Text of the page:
Marge Fenelon, a noted Catholic columnist, author, and speaker, recently released her latest book Our Lady, Undoer of Knots: A Living Novena
(Ave Maria Press, 2015). In the United States, we are riding the wave of Pope Francis’s popularity. Pope Francis is principally responsible for the popularization of the devotion to Our Lady under this title, Undoer of Knots, given his personal devotion fostered while spending time in Germany. Fenelon connects the devotion to the Undoer of Knots with Pope Francis’s pilgrimage to the Holy Land. I recently had the opportunity to review Fenelon’s novena book. Here are four reasons why you should consider praying this Living Novena.
A Pilgrim Journal
In 2014, Marge Fenelon and several other Catholic journalists made a journey of faith with Pope Francis as they accompanied him during his visit to the Holy Land. Fenelon’s Our Lady, Undoer of Knots: A Living Novena has many different facets. The book serves in one way as her own devotional, a place where she reflects on the many places from Christ’s life that she visited. She details her own experience, allowing the reader (or devotee) to travel with her. For those who make the journey with Fenelon through nine days of prayer, they ask Mary to untie the knots of their lives and the knots that exist in the Holy Land. I was impressed with Marge’s depth of spirituality as it came forth in the text. The novena surely relays the impact a pilgrimage can have on a person.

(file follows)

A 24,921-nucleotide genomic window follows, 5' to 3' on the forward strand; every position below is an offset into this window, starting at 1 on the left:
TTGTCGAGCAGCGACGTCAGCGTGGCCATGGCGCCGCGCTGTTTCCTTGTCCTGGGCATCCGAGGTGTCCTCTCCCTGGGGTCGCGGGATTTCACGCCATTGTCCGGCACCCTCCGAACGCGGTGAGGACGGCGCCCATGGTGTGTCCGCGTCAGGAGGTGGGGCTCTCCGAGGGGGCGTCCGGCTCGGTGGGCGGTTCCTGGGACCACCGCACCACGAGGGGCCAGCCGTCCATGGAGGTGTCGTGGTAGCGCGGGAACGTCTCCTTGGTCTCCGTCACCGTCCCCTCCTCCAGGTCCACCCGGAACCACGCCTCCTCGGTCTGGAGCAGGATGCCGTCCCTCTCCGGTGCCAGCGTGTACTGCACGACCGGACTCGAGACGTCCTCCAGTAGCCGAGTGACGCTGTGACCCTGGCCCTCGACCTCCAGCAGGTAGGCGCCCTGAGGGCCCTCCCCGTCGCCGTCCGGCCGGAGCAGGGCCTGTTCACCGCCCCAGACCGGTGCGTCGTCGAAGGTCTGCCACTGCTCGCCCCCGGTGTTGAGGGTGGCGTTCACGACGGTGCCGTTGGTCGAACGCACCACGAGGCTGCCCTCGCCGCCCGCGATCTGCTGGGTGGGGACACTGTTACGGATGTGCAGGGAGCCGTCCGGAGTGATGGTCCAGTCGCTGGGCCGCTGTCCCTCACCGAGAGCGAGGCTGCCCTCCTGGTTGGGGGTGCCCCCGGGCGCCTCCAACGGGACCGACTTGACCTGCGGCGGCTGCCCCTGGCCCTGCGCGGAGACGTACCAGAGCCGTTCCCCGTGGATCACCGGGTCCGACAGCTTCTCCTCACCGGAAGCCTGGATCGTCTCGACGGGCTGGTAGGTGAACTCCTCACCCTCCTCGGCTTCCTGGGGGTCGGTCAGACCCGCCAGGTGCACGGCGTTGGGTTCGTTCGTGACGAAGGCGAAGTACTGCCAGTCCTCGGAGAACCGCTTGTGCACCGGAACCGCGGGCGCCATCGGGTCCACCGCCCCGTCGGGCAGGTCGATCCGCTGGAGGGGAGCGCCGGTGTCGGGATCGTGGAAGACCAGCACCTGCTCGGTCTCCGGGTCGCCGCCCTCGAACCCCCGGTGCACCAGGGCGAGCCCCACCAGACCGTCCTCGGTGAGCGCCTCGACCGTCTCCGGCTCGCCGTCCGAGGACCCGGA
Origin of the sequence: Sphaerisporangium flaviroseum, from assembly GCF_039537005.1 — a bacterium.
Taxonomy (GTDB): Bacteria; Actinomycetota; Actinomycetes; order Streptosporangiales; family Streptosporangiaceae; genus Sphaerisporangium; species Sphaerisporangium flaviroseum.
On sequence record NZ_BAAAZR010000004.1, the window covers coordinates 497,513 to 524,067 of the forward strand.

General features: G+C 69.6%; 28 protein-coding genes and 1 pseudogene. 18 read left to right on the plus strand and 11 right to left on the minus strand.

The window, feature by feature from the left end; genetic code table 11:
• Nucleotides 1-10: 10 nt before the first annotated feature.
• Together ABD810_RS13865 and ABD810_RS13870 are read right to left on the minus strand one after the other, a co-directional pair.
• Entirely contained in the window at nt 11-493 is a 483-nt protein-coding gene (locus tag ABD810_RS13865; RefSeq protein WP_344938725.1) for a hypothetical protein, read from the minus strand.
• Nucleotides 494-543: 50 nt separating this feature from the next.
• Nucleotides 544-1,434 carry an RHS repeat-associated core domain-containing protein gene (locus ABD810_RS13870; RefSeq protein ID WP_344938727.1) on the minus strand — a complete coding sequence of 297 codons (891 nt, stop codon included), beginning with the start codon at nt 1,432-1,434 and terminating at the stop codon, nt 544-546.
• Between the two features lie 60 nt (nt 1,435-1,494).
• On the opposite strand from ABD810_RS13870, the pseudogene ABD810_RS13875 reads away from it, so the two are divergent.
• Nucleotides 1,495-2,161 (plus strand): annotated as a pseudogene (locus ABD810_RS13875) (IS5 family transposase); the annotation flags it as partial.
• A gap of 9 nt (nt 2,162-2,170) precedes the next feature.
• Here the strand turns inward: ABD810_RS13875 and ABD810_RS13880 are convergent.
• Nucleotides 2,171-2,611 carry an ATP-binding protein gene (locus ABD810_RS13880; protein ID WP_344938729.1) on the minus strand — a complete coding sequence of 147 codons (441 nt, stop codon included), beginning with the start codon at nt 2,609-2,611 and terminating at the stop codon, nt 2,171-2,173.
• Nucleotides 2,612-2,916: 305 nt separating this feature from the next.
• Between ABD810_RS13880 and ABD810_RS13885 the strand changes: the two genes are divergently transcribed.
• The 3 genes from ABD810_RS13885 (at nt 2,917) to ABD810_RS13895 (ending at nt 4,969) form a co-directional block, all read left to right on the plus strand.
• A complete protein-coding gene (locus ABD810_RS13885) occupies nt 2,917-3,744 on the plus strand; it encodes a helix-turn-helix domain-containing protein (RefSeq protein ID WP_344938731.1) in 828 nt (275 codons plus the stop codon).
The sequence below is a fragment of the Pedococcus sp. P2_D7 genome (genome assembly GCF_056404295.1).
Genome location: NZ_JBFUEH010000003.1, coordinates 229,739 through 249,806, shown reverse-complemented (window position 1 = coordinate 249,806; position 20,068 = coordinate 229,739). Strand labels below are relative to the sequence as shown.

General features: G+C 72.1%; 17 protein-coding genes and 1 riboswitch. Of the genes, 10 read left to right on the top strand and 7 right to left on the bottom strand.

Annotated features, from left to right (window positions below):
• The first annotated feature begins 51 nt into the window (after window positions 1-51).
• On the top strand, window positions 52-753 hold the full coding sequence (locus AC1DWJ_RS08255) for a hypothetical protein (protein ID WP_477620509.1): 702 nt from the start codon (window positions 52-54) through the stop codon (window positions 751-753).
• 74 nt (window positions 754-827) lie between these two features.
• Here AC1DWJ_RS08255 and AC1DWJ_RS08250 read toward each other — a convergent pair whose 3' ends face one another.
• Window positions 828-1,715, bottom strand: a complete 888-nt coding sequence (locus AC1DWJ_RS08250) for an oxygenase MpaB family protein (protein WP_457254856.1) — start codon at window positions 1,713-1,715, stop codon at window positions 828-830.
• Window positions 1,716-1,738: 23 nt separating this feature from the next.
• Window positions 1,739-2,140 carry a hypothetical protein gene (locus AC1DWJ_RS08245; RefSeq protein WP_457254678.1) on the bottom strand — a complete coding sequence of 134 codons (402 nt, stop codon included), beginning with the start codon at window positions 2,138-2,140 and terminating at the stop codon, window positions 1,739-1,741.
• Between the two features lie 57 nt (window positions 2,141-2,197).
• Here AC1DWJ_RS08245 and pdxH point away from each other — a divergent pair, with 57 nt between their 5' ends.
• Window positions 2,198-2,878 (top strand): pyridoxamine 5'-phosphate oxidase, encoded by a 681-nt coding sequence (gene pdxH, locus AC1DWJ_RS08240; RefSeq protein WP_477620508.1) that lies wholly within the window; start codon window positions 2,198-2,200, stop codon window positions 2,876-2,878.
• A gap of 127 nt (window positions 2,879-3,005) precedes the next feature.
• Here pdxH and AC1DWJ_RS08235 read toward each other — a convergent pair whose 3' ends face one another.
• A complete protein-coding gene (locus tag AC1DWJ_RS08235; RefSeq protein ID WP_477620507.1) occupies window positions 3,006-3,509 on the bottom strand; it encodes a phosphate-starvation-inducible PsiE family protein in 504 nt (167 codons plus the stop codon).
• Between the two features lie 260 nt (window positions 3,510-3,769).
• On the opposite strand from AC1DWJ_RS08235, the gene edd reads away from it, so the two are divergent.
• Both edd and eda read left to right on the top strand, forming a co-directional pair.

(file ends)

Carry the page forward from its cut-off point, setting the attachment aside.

Bite-Size Historical Facts
Fenelon’s novena book, while devotional in nature, also helps the reader to learn and appreciate certain historical facts. She provides adequate descriptions and historical information about many of the sites she visited. But even more, she also explains different Jewish customs, helping the reader to better appreciate other faith traditions.
Examination of Conscience
The very nature of the novena book lends itself as an examination of conscience. This examination extends beyond a personal examination into a societal examination as Fenelon explores the different knots in the Holy Land. Fenelon’s text challenges the reader to identify the areas in their own lives where they want Mary’s help in undoing knots of injustice, grief, pride, etc.
The novena text strives to make Mary relatable to each person. Fenelon finds the Marian connection to our lives and how Mary can unravel the knot we face. The text conveys our confidence in Mary’s intercession, for in hopelessness we turn to Mary, for there is no knot too hopeless for her to undo. At the close of each day’s reflection, the devotee gives Mary permission to untie the knot present in his or her life by naming it.
In our own lives, our earthly mothers have untied many knots for us with their listening ears and helping hands. Our world today needs Mary’s help in untying the many knots of division that exist between countries and people. If your life is knotted, Marge Fenelon’s book will be an aid to asking Mary to help untie those knots, one by one.